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Nutr Cancer. 2015;67(7):1201-7. doi: 10.1080/01635581.2015.1075051. Epub 2015 Sep 18.

Potent Chemopreventive/Antioxidant Activity Detected in Common Spices of the Apiaceae Family.

Author information

1
a James Graham Brown Cancer Center, University of Louisville , Louisville , Kentucky , USA.
2
b James Graham Brown Cancer Center and Department of Medicine , University of Louisville , Louisville , Kentucky , USA.
3
c Department of Biology , University of Louisville , Louisville , Kentucky , USA.
4
d James Graham Brown Cancer Center and Department of Pharmacology and Toxicology , University of Louisville , Louisville , Kentucky , USA.

Abstract

Spices are used worldwide, particularly in the Asian and Middle Eastern countries, and considered protective against degenerative diseases, including cancer. Here, we report the efficacy of aqueous and non-aqueous extracts of 11 Apiaceae spices for free radical-scavenging activity and to inhibit cytochrome P450s in two separate reactions involving: 1) 4-hydroxy-17ß-estradiol (4E2), DNA, and CuCl2 and 2) 17ß-estradiol, rat liver microsomes, cofactors, DNA and CuCl2. Oxidative DNA adducts resulting from redox cycling of 4E2 were analyzed by (32)P-postlabeling. Aqueous (5 mg/ml) and non-aqueous extracts (6 mg/ml) substantially inhibited (83-98%) formation of DNA adducts in the microsomal reaction. However, in nonmicrosomal reaction, only aqueous extracts showed the inhibitory activity (83-96%). Adduct inhibition was also observed at five-fold lower concentrations of aqueous extracts of cumin (60%) and caraway (90%), and 10-fold lower concentrations of carrot seeds (76%) and ajowan (90%). These results suggests the presence of 2 groups of phytochemicals: polar compounds that have free radical-scavenging activity and lipophilic compounds that selectively inhibit P450 activity associated with estrogen metabolism. Because most of these Apiaceae spices are used widely with no known toxicity, the phytochemicals from the Apiaceae spices used in foods may be potentially protective against estrogen-mediated breast cancer.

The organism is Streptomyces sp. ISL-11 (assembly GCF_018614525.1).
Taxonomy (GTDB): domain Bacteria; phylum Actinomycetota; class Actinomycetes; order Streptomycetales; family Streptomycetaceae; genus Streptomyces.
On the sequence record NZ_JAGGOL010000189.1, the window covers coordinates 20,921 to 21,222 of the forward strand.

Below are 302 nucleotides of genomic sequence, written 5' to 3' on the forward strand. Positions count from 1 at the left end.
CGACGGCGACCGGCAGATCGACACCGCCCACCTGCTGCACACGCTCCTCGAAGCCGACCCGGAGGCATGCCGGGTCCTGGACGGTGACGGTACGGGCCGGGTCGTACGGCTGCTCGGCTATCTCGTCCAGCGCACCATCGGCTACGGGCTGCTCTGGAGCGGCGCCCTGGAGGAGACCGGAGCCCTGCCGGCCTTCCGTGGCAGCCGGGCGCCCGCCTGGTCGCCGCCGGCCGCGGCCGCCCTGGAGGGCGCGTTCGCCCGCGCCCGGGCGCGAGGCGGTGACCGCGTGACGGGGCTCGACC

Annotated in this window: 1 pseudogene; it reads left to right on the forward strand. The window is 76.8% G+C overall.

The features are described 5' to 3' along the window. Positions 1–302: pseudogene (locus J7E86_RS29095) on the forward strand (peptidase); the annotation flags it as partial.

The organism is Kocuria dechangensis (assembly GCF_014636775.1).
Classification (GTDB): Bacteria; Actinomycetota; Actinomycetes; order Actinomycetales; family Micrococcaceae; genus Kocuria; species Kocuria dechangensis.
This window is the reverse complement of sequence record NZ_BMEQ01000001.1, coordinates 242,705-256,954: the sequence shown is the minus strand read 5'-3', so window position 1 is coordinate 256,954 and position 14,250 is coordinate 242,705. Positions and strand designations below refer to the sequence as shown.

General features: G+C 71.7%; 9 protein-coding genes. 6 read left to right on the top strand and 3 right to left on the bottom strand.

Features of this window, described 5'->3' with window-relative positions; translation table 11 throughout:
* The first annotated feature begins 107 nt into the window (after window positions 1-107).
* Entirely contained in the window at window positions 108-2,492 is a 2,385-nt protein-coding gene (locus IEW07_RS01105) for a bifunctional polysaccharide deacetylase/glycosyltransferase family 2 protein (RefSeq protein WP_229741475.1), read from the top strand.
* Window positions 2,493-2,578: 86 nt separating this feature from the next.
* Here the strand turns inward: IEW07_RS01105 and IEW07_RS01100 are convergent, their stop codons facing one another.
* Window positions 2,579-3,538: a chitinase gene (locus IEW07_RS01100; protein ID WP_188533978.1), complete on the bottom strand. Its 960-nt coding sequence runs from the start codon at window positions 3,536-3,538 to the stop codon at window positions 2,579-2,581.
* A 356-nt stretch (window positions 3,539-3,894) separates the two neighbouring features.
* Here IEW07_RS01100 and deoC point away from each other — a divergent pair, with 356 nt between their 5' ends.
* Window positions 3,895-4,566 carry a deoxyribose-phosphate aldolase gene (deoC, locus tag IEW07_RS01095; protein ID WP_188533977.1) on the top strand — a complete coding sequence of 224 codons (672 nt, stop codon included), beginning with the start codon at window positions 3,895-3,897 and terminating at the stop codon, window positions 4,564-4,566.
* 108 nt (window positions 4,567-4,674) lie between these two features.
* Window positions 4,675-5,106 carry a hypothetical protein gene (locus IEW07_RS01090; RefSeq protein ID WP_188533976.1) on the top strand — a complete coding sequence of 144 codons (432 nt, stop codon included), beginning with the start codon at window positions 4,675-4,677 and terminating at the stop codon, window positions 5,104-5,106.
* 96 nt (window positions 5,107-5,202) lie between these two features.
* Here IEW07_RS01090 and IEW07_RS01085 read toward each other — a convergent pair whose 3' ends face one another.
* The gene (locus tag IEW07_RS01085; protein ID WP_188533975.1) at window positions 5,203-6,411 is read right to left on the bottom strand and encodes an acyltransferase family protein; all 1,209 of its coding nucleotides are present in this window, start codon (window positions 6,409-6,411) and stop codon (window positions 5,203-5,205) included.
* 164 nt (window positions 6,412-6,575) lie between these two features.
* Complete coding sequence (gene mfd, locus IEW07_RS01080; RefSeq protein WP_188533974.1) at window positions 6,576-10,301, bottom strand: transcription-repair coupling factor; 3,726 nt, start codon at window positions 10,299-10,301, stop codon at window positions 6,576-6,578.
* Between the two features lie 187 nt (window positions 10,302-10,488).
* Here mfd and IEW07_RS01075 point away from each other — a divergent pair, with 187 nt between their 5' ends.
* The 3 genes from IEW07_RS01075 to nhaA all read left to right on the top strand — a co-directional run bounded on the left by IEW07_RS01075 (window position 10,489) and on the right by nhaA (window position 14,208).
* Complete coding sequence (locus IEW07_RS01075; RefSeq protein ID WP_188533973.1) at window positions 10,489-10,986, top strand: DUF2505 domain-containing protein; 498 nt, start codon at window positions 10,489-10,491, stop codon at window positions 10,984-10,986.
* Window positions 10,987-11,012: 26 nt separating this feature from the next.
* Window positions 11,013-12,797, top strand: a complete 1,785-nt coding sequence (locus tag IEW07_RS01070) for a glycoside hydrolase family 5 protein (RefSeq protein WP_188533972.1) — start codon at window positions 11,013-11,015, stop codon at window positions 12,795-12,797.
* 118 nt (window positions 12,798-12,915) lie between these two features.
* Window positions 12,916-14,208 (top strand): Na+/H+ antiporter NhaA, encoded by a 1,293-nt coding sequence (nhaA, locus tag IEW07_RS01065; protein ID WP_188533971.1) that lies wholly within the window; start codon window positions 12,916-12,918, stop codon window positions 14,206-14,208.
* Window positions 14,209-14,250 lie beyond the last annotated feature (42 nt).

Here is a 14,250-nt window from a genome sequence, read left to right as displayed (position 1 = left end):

PMID:
26381237
PMCID:
PMC4684170
DOI:
10.1080/01635581.2015.1075051
[Indexed for MEDLINE]
Free PMC Article

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